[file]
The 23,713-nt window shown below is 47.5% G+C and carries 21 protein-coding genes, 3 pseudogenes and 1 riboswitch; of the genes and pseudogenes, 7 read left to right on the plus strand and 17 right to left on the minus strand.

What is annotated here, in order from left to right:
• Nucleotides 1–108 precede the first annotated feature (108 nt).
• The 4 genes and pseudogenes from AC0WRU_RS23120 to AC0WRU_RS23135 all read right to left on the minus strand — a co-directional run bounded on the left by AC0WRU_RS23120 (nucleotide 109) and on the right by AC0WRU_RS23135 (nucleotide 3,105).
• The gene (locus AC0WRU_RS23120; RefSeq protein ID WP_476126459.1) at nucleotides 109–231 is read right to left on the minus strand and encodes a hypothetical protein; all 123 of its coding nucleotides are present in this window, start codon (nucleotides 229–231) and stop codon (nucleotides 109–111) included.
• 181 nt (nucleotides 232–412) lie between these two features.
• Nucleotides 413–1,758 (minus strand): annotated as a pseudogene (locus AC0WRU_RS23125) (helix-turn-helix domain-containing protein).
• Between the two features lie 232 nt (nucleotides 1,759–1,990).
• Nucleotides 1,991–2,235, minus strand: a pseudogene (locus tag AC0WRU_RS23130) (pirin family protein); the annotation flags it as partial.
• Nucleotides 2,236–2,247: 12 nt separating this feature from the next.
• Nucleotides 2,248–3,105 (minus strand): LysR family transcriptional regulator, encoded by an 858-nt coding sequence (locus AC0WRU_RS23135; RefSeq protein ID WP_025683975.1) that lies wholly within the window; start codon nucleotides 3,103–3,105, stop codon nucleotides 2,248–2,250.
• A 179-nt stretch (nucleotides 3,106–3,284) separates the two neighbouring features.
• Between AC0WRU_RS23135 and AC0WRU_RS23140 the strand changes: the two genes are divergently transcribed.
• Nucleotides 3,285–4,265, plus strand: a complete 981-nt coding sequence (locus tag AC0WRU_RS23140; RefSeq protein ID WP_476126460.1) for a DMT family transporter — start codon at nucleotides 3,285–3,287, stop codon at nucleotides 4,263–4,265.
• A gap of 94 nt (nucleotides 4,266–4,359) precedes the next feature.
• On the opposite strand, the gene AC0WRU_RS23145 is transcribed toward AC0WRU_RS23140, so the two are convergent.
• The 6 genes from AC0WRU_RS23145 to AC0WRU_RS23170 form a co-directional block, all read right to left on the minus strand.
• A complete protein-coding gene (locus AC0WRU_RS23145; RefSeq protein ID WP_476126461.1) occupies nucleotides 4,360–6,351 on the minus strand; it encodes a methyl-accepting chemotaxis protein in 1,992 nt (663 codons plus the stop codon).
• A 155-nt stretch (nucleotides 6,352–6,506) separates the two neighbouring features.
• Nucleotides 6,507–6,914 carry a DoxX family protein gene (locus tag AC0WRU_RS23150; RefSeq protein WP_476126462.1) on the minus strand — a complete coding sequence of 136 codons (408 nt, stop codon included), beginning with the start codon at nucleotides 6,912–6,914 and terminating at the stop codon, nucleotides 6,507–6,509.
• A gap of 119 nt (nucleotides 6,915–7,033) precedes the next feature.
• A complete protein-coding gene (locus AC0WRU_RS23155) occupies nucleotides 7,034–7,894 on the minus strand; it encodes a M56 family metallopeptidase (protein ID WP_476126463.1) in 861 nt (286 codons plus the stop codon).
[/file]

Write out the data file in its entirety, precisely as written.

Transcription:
The 23,713-nt window shown below is 47.5% G+C and carries 21 protein-coding genes, 3 pseudogenes and 1 riboswitch; of the genes and pseudogenes, 7 read left to right on the plus strand and 17 right to left on the minus strand.

What is annotated here, in order from left to right:
• Nucleotides 1–108 precede the first annotated feature (108 nt).
• The 4 genes and pseudogenes from AC0WRU_RS23120 to AC0WRU_RS23135 all read right to left on the minus strand — a co-directional run bounded on the left by AC0WRU_RS23120 (nucleotide 109) and on the right by AC0WRU_RS23135 (nucleotide 3,105).
• The gene (locus AC0WRU_RS23120; RefSeq protein ID WP_476126459.1) at nucleotides 109–231 is read right to left on the minus strand and encodes a hypothetical protein; all 123 of its coding nucleotides are present in this window, start codon (nucleotides 229–231) and stop codon (nucleotides 109–111) included.
• 181 nt (nucleotides 232–412) lie between these two features.
• Nucleotides 413–1,758 (minus strand): annotated as a pseudogene (locus AC0WRU_RS23125) (helix-turn-helix domain-containing protein).
• Between the two features lie 232 nt (nucleotides 1,759–1,990).
• Nucleotides 1,991–2,235, minus strand: a pseudogene (locus tag AC0WRU_RS23130) (pirin family protein); the annotation flags it as partial.
• Nucleotides 2,236–2,247: 12 nt separating this feature from the next.
• Nucleotides 2,248–3,105 (minus strand): LysR family transcriptional regulator, encoded by an 858-nt coding sequence (locus AC0WRU_RS23135; RefSeq protein ID WP_025683975.1) that lies wholly within the window; start codon nucleotides 3,103–3,105, stop codon nucleotides 2,248–2,250.
• A 179-nt stretch (nucleotides 3,106–3,284) separates the two neighbouring features.
• Between AC0WRU_RS23135 and AC0WRU_RS23140 the strand changes: the two genes are divergently transcribed.
• Nucleotides 3,285–4,265, plus strand: a complete 981-nt coding sequence (locus tag AC0WRU_RS23140; RefSeq protein ID WP_476126460.1) for a DMT family transporter — start codon at nucleotides 3,285–3,287, stop codon at nucleotides 4,263–4,265.
• A gap of 94 nt (nucleotides 4,266–4,359) precedes the next feature.
• On the opposite strand, the gene AC0WRU_RS23145 is transcribed toward AC0WRU_RS23140, so the two are convergent.
• The 6 genes from AC0WRU_RS23145 to AC0WRU_RS23170 form a co-directional block, all read right to left on the minus strand.
• A complete protein-coding gene (locus AC0WRU_RS23145; RefSeq protein ID WP_476126461.1) occupies nucleotides 4,360–6,351 on the minus strand; it encodes a methyl-accepting chemotaxis protein in 1,992 nt (663 codons plus the stop codon).
• A 155-nt stretch (nucleotides 6,352–6,506) separates the two neighbouring features.
• Nucleotides 6,507–6,914 carry a DoxX family protein gene (locus tag AC0WRU_RS23150; RefSeq protein WP_476126462.1) on the minus strand — a complete coding sequence of 136 codons (408 nt, stop codon included), beginning with the start codon at nucleotides 6,912–6,914 and terminating at the stop codon, nucleotides 6,507–6,509.
• A gap of 119 nt (nucleotides 6,915–7,033) precedes the next feature.
• A complete protein-coding gene (locus AC0WRU_RS23155) occupies nucleotides 7,034–7,894 on the minus strand; it encodes a M56 family metallopeptidase (protein ID WP_476126463.1) in 861 nt (286 codons plus the stop codon).